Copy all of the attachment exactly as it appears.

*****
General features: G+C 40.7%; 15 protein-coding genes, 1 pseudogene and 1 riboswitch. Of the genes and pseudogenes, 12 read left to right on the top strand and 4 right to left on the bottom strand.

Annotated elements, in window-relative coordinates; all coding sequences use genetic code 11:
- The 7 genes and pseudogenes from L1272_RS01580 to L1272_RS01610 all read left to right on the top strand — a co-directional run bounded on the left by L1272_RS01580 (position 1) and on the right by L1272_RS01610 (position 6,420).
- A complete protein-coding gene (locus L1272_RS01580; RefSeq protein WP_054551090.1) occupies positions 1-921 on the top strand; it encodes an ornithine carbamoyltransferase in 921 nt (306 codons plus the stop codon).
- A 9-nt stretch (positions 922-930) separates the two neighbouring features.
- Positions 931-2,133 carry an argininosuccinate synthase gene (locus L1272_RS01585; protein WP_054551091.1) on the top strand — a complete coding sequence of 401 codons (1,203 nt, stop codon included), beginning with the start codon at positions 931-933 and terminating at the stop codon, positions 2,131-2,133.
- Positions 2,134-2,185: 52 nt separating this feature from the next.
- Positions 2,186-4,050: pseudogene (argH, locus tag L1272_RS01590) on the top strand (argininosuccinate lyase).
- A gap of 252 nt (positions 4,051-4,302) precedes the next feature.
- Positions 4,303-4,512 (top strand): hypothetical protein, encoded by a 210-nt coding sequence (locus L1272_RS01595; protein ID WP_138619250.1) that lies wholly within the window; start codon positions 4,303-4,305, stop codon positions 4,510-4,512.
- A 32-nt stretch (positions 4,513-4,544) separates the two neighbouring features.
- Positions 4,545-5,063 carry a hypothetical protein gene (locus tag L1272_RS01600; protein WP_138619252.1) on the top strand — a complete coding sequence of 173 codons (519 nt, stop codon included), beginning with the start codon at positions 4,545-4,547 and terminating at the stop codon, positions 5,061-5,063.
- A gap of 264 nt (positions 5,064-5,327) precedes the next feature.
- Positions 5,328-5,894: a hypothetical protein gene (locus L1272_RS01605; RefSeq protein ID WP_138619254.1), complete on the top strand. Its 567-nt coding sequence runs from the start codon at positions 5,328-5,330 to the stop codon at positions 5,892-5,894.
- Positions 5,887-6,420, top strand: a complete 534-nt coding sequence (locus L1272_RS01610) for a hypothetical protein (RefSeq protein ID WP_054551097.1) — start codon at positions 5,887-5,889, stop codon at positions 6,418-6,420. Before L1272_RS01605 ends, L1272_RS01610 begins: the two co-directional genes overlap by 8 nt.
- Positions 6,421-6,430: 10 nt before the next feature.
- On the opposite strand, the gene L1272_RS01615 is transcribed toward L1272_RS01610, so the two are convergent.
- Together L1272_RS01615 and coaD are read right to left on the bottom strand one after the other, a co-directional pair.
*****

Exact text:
General features: G+C 40.7%; 15 protein-coding genes, 1 pseudogene and 1 riboswitch. Of the genes and pseudogenes, 12 read left to right on the top strand and 4 right to left on the bottom strand.

Annotated elements, in window-relative coordinates; all coding sequences use genetic code 11:
- The 7 genes and pseudogenes from L1272_RS01580 to L1272_RS01610 all read left to right on the top strand — a co-directional run bounded on the left by L1272_RS01580 (position 1) and on the right by L1272_RS01610 (position 6,420).
- A complete protein-coding gene (locus L1272_RS01580; RefSeq protein WP_054551090.1) occupies positions 1-921 on the top strand; it encodes an ornithine carbamoyltransferase in 921 nt (306 codons plus the stop codon).
- A 9-nt stretch (positions 922-930) separates the two neighbouring features.
- Positions 931-2,133 carry an argininosuccinate synthase gene (locus L1272_RS01585; protein WP_054551091.1) on the top strand — a complete coding sequence of 401 codons (1,203 nt, stop codon included), beginning with the start codon at positions 931-933 and terminating at the stop codon, positions 2,131-2,133.
- Positions 2,134-2,185: 52 nt separating this feature from the next.
- Positions 2,186-4,050: pseudogene (argH, locus tag L1272_RS01590) on the top strand (argininosuccinate lyase).
- A gap of 252 nt (positions 4,051-4,302) precedes the next feature.
- Positions 4,303-4,512 (top strand): hypothetical protein, encoded by a 210-nt coding sequence (locus L1272_RS01595; protein ID WP_138619250.1) that lies wholly within the window; start codon positions 4,303-4,305, stop codon positions 4,510-4,512.
- A 32-nt stretch (positions 4,513-4,544) separates the two neighbouring features.
- Positions 4,545-5,063 carry a hypothetical protein gene (locus tag L1272_RS01600; protein WP_138619252.1) on the top strand — a complete coding sequence of 173 codons (519 nt, stop codon included), beginning with the start codon at positions 4,545-4,547 and terminating at the stop codon, positions 5,061-5,063.
- A gap of 264 nt (positions 5,064-5,327) precedes the next feature.
- Positions 5,328-5,894: a hypothetical protein gene (locus L1272_RS01605; RefSeq protein ID WP_138619254.1), complete on the top strand. Its 567-nt coding sequence runs from the start codon at positions 5,328-5,330 to the stop codon at positions 5,892-5,894.
- Positions 5,887-6,420, top strand: a complete 534-nt coding sequence (locus L1272_RS01610) for a hypothetical protein (RefSeq protein ID WP_054551097.1) — start codon at positions 5,887-5,889, stop codon at positions 6,418-6,420. Before L1272_RS01605 ends, L1272_RS01610 begins: the two co-directional genes overlap by 8 nt.
- Positions 6,421-6,430: 10 nt before the next feature.
- On the opposite strand, the gene L1272_RS01615 is transcribed toward L1272_RS01610, so the two are convergent.
- Together L1272_RS01615 and coaD are read right to left on the bottom strand one after the other, a co-directional pair.